Sumanti Sen is an English Literature graduate who believes "there's just one kind of folks. Folks.".
About 18 years back, Vandana Shah left the house of her in-laws at 2 AM in the morning, with just Rs 750 in her pocket, to walk away from abuse and to live a life of dignity.
She fought her way through all the challenges and obstacles, today she is a respected divorce lawyer, helping women going through the same ordeal, she once went through. The Logical Indian spoke to Vandana Shah. This is her story.
“I come from an armed forces background. I grew up in Ambala and soon moved to Mumbai as a teenager. Armed with a degree in Psychology, I decided to study law.
It was in my early twenties that I lost both my parents to cancer. However, despite all the difficulties, I chose to continue my education. I go back to the life lessons that my parents taught me, every time I am caught in a tricky situation, and am always able to find a solution.
My father always insisted that I read newspapers daily to be aware of my surroundings, this helped me significantly. He is also the one who guided me to become financially independent.
My mother taught me that life is what one makes out of one’s choices. She always believed in me, told me that I could achieve all that I wanted, as long as I worked hard for it.
However, the turning point in my life was when I walked out of my husband’s house with only Rs 750 in my pocket, determined to fight the abuse. I decided that I would not be subjected to abuse for the rest of my life.
I was the daughter-in-law of a respectable family. That night, with Rs 750 in my pocket, I was out on the streets at about 2 am. I remember weeping out of bewilderment at the cruelty of the family I considered my own, but at the same time, I was determined to survive.
My husband filed for a divorce in the year 2000. It took almost 10 years for the verdict to come through. I decided to study law more extensively in a bid to understand what was happening with my own case.
Soon, I began running a support group. Many a time, I considered making it a paid-for service. But every time I heard the sadness and helplessness in the voices of some of the women going through the same ordeal as me, I decided not to.
I would not be exaggerating if I say that I have fought my battle completely on my own. Today, I am a lawyer, and I am loved and wanted. What sort of lawyer am I? I will let my clients decide that. All I can say is, money has never been my motivator.
What kept me going was my will power. I believe that no matter what obstacles come one’s way, one has to learn to either jump over them or step aside.
Unfortunately, when a woman goes through a divorce or a troubled marriage, there are several people to give you advice on how to make it work, but in reality, they do not realise that emotional and moral support is all that a woman needs at that time.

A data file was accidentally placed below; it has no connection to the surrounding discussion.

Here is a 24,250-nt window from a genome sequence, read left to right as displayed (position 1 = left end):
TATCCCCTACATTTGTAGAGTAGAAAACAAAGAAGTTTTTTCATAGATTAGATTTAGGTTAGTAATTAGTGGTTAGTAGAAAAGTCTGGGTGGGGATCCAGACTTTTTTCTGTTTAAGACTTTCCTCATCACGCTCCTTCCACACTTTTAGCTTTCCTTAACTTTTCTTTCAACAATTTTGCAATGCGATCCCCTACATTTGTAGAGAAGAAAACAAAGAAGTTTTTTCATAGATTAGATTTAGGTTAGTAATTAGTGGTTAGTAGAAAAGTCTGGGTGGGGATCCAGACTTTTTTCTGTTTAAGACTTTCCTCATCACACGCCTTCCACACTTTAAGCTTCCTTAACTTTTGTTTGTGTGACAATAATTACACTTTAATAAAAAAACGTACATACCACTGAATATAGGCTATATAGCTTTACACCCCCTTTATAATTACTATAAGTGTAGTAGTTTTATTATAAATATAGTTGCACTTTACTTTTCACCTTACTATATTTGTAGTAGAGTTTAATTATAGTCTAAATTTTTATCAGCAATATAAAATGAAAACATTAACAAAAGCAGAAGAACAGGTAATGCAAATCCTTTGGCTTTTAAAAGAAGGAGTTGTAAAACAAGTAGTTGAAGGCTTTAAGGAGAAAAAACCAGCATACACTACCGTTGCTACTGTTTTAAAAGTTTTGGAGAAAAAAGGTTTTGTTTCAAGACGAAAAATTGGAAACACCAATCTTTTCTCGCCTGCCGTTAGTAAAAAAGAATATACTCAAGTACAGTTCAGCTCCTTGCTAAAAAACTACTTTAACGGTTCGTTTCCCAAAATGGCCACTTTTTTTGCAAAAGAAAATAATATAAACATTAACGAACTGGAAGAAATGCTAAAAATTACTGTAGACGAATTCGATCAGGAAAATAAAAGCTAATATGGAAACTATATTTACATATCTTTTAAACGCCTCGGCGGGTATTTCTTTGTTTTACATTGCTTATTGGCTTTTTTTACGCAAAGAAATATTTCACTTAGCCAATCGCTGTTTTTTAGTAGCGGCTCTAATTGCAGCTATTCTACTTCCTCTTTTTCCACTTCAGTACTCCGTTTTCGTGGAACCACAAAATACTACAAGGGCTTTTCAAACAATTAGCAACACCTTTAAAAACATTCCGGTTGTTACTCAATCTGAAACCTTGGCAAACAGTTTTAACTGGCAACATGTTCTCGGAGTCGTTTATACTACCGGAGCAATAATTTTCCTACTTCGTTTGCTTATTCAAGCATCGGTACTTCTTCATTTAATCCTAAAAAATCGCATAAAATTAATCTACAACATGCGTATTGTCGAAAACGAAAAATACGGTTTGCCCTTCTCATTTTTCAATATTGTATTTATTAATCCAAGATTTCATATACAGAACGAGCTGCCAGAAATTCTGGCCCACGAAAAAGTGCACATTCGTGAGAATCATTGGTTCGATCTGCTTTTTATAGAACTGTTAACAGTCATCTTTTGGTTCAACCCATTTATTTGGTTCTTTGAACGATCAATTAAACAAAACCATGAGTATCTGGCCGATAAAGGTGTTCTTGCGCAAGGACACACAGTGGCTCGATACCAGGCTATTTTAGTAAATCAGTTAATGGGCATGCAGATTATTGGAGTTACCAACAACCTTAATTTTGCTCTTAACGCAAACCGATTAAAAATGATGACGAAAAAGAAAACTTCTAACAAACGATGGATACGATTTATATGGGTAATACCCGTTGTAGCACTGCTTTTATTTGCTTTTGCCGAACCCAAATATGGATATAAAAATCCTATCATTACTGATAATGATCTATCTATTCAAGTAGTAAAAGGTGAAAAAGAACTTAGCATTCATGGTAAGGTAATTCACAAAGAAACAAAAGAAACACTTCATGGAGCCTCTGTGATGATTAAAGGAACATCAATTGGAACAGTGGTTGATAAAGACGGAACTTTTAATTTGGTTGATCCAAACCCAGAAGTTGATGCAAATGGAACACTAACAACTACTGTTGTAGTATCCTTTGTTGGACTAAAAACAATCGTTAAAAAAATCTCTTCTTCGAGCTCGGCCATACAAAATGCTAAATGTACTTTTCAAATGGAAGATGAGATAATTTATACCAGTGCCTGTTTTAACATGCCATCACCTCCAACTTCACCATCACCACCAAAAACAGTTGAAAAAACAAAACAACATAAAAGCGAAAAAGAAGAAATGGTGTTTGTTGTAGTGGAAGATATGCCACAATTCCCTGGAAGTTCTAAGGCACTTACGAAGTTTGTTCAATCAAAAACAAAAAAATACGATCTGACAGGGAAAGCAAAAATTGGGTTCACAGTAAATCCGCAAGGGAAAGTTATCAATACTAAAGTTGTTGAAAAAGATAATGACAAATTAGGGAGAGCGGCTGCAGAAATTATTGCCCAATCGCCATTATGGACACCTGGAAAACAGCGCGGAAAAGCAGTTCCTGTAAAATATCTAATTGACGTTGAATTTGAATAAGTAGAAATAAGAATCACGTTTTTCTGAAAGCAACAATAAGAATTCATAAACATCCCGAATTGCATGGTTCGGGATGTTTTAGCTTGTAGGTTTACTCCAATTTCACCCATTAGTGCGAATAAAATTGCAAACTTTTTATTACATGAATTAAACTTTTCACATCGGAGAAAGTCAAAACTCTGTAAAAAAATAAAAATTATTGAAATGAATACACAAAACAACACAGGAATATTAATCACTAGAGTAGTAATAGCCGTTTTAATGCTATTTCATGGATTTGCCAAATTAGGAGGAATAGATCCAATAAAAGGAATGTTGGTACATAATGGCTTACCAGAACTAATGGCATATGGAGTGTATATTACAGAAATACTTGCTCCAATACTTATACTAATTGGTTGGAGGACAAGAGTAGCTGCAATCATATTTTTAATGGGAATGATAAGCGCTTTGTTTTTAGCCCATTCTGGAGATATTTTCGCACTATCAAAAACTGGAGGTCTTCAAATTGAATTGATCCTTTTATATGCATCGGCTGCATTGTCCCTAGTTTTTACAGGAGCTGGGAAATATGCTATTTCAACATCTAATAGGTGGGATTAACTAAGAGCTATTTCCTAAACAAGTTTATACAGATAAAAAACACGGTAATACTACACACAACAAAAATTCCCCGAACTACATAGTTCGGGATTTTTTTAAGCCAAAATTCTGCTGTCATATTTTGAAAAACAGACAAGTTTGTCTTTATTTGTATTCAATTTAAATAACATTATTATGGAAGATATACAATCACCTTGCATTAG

My relatives were no different. I got no support from any relative, but this actually became a blessing in disguise because it led me to believe that many other women too may be going through the same ordeal.
This prompted me to set up India’s first non-judgmental divorce support group for those going through a divorce, which challenges the morals of a patriarchal middle-class society.
The group is open to men as well because men really have no recourse to any emotional support. Over 8,000 people have been assisted through group counselling.
My journey has made me a successful divorce lawyer in Mumbai. I am honoured to have been empanelled as a senior advocate by the NCW (National Commission Women)
My support group has given hope to women who feel that divorce is the end of life. The main aim of the group is to help women to cope with challenges of separation. Cutting across socio-economic barriers, women have identified what their needs are and shared legal, moral and sometimes economic support.
Counselling people also made me realize that problems like loneliness, facing sexual innuendos at work and unstable finances in the journey of divorce are universal. This prompted me to write a book, titled ‘360 Degrees Back To Life’, based on my own experiences as well as the members of my support group members.
I also launched India’s first legal app, ‘Divorcekart’, which assists people by providing them with lawyers who are there to talk to them 24 hours, all the seven days. So far, we have had over 15,000 downloads.
I would want people to accept divorce a common occurrence. People today are not willing to put up with all the unhappiness and sorrow that bad marriages entail. They are learning to look beyond the concept of being chained down for seven lifetimes to a spouse who does not value you.
As I stand, at another crossroad of my life, I look at more horizons to conquer. Trust me, it is better to elevate yourself rather than pull down another.”
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